Drones – “A personal summing up of MWC 2017 would be – I have never seen so many drones.” - Saverio Romeo, Principal Analyst at Beecham Research.
In a panel discussion featuring Mobeen Khan, IoT Strategy & Product Management Executive, AT&T; Lawrence Latham, COO, Everynet and Sanjay Aiyagari, Solutions Architect, Telecommunications & NFV, Red Hat– experts weighed in on the question of where mobile operators fit in when the majority of IoT deployments feature non-cellular technology such as NB-IoT, an LTE-based solutions and LPWAN-type networks and short-range technologies.
- Nostalgia takes the cake
While Mobile World Congress 2017 was mostly not singularly focused on mobile, one of the biggest announcements coming out of the show admittedly was. Nokia notably reincarnated one of its best-selling models ever – the 3310 – launched 17 years ago, making it practically like a dinosaur brought back to life. It’s clunky, with no apps and no touchscreen, yet, the crowd went wild.
Nokia did also announce all-new models – the Nokia 6, and the 5 and 3 have all the modern accoutrements, but they were a bit overshadowed by the Jurassic Park of phones. It’s unlikely that the 3310 will fly off the shelves, but that wasn’t the point. Nostalgia touches us on an emotional level. Attendees were excited once again about the Nokia brand, therefore the 3310 did its job.
Other throwbacks that made waves at MWC were the BlackBerry KeyOne, with a physical keyboard – revived by TCL and Lenovo’s promise to revive the Motorola brand name, unveiling the new Moto G5 and G5 Plus.
“Nostalgia, if not taken to the extreme, invites you to think about the past, appreciate and understand the limits of the present and build the future, hopefully, in a better way. In the case of the MWC community, that is a good approach, especially when reflecting on unsolved issues such as; IoT platforms, business models for IoT solutions, system integrations, understanding the specific features of verticals, building the new skill sets for the IoT, and making clear that regulatory conditions will be increasingly relevant because the IoT will influence directly people through the transformation of contexts and spaces.” Saverio Romeo, Principal Analyst at Beecham Research.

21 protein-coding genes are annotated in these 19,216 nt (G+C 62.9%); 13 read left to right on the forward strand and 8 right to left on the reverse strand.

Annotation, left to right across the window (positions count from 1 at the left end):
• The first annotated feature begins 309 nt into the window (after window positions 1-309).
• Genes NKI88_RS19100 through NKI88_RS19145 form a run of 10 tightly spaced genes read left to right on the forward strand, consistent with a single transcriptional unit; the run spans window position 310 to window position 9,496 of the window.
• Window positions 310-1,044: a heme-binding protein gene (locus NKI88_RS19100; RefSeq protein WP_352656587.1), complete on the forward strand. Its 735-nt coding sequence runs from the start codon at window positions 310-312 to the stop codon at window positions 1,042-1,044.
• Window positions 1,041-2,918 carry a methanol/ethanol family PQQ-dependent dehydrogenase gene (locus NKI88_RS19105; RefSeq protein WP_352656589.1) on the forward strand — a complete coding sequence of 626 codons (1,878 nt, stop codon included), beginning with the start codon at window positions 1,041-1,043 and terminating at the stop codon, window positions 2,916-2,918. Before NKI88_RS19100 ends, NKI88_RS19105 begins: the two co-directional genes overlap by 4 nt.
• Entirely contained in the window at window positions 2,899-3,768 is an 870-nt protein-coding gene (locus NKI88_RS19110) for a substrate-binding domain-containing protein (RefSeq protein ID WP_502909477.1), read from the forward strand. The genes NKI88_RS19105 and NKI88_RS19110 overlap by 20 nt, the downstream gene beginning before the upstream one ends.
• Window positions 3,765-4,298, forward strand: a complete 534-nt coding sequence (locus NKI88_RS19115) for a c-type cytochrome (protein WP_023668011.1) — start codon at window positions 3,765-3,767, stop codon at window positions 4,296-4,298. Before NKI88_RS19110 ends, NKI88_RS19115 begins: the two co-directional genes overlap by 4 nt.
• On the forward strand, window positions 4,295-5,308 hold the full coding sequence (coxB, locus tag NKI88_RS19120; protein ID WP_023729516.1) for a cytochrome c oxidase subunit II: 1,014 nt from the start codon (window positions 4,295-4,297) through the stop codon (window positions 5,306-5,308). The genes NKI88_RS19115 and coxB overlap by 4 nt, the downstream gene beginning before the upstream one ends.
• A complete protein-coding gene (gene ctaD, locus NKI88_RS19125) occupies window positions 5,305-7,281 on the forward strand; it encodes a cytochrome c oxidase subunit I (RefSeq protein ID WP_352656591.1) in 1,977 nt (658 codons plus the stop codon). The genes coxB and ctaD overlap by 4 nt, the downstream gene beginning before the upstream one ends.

- Concepts are finally becoming reality
According to Santi Ristol, Atos Group, “This year saw more of a continuation of trends than truly new innovations.” But this is not necessarily a bad thing. For many, the Mobile World Congresses of the past have been about what could be – simply ideas or dreams of the future of mobile. Frankly, there was a lot of hype. Where this and many other shows have fallen short is in giving details on how these ideas would come to fruition. However, MWC has begun to move past that, finally offering attendees the necessary infrastructure, while putting the right systems, policies and regulatory conditions in place for these innovative technologies to thrive in the real world.
Mobile World Congress Shanghai: June 28-July 1, 2017
Mobile World Congress Americas: September 12-14 2017 – San Francisco
Mobile World Congress: February 26-March 1, 2018 – Barcelona
Articles of Interest
Mobile World Congress 2017: the biggest news from MWC
February 26, 2017
The Best Products of MWC 2017
March 1, 2017
AI continued its world domination at Mobile World Congress
March 4, 2017
Highlights from Mobile World Congress 2017
March 9, 2017
MWC 2017: Everything you missed from the world's biggest phone ...
March 2, 2017
Everything from the first day of Mobile World Congress
February 27, 2017
10 IoT Products Turning Heads at Mobile World Congress
February 27, 2017